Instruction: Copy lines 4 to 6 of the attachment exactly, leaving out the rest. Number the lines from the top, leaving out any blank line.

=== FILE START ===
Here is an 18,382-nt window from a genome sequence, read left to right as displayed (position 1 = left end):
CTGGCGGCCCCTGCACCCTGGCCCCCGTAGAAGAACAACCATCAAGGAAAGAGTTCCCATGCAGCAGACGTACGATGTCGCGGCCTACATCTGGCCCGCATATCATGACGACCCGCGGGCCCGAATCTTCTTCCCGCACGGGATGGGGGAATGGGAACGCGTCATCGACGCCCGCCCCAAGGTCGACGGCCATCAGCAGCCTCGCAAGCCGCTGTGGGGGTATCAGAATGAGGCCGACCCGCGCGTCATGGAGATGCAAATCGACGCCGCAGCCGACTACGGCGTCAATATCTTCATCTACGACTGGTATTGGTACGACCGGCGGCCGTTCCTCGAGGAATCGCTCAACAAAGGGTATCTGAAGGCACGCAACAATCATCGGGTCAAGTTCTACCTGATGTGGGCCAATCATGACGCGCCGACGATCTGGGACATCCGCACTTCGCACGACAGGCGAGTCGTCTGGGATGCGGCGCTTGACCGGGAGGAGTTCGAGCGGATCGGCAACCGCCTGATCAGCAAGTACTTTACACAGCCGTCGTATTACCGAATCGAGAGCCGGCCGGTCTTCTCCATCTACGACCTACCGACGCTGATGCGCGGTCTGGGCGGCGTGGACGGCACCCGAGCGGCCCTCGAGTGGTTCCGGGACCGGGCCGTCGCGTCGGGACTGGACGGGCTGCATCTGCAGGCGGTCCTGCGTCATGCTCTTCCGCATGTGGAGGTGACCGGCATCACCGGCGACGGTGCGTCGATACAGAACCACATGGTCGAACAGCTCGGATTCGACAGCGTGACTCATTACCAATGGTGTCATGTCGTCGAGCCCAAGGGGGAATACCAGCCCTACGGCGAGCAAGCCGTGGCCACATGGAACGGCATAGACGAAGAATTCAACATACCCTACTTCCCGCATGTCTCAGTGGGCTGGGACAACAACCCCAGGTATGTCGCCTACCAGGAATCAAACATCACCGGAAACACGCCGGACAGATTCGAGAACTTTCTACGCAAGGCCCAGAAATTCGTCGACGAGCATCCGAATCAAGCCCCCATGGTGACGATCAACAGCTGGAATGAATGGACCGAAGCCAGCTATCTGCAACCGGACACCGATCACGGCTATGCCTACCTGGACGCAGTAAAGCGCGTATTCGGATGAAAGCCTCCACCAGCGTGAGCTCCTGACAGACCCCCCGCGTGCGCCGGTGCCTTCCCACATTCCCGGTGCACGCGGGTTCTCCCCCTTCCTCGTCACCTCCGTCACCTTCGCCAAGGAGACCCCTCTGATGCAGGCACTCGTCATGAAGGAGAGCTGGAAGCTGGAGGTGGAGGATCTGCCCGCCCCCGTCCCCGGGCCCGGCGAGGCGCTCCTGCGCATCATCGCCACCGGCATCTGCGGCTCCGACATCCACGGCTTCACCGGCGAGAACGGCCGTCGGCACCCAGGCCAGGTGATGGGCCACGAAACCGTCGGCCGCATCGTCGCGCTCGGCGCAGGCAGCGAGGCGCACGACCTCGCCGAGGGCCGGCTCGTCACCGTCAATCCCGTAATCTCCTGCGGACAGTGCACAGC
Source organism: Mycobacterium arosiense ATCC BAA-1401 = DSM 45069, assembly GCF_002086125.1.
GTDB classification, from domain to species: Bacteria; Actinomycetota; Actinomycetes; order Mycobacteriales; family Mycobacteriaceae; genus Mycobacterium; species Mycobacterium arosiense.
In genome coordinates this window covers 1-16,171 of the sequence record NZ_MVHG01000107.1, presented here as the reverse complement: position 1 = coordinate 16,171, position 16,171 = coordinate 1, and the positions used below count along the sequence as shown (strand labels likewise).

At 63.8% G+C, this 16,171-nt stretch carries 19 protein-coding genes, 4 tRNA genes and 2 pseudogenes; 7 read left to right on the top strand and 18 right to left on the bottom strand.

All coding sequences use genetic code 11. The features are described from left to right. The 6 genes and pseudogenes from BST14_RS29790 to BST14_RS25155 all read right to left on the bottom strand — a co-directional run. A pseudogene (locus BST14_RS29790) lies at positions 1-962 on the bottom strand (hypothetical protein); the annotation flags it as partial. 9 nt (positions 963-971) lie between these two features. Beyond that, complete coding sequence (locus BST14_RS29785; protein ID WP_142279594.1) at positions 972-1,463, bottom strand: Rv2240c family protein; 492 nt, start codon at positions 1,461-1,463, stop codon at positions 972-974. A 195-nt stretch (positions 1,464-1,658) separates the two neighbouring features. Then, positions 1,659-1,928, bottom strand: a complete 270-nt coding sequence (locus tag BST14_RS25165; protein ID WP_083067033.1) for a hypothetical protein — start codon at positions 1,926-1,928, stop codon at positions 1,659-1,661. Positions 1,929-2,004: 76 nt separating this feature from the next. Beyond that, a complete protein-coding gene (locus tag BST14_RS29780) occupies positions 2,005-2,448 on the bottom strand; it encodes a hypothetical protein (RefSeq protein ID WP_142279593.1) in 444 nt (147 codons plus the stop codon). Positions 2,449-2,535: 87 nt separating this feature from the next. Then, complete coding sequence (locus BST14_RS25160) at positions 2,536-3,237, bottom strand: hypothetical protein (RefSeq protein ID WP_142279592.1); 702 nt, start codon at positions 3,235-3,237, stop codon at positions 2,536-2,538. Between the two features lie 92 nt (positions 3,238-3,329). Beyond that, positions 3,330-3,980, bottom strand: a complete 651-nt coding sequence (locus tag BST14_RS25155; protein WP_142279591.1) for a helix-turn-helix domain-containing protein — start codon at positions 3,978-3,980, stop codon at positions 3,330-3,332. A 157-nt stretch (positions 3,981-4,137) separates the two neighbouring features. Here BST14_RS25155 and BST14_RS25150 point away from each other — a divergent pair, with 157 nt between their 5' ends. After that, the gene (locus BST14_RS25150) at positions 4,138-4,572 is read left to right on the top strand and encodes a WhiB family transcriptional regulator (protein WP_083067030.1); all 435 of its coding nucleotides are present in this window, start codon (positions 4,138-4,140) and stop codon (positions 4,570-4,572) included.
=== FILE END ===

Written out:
GTDB classification, from domain to species: Bacteria; Actinomycetota; Actinomycetes; order Mycobacteriales; family Mycobacteriaceae; genus Mycobacterium; species Mycobacterium arosiense.
In genome coordinates this window covers 1-16,171 of the sequence record NZ_MVHG01000107.1, presented here as the reverse complement: position 1 = coordinate 16,171, position 16,171 = coordinate 1, and the positions used below count along the sequence as shown (strand labels likewise).

At 63.8% G+C, this 16,171-nt stretch carries 19 protein-coding genes, 4 tRNA genes and 2 pseudogenes; 7 read left to right on the top strand and 18 right to left on the bottom strand.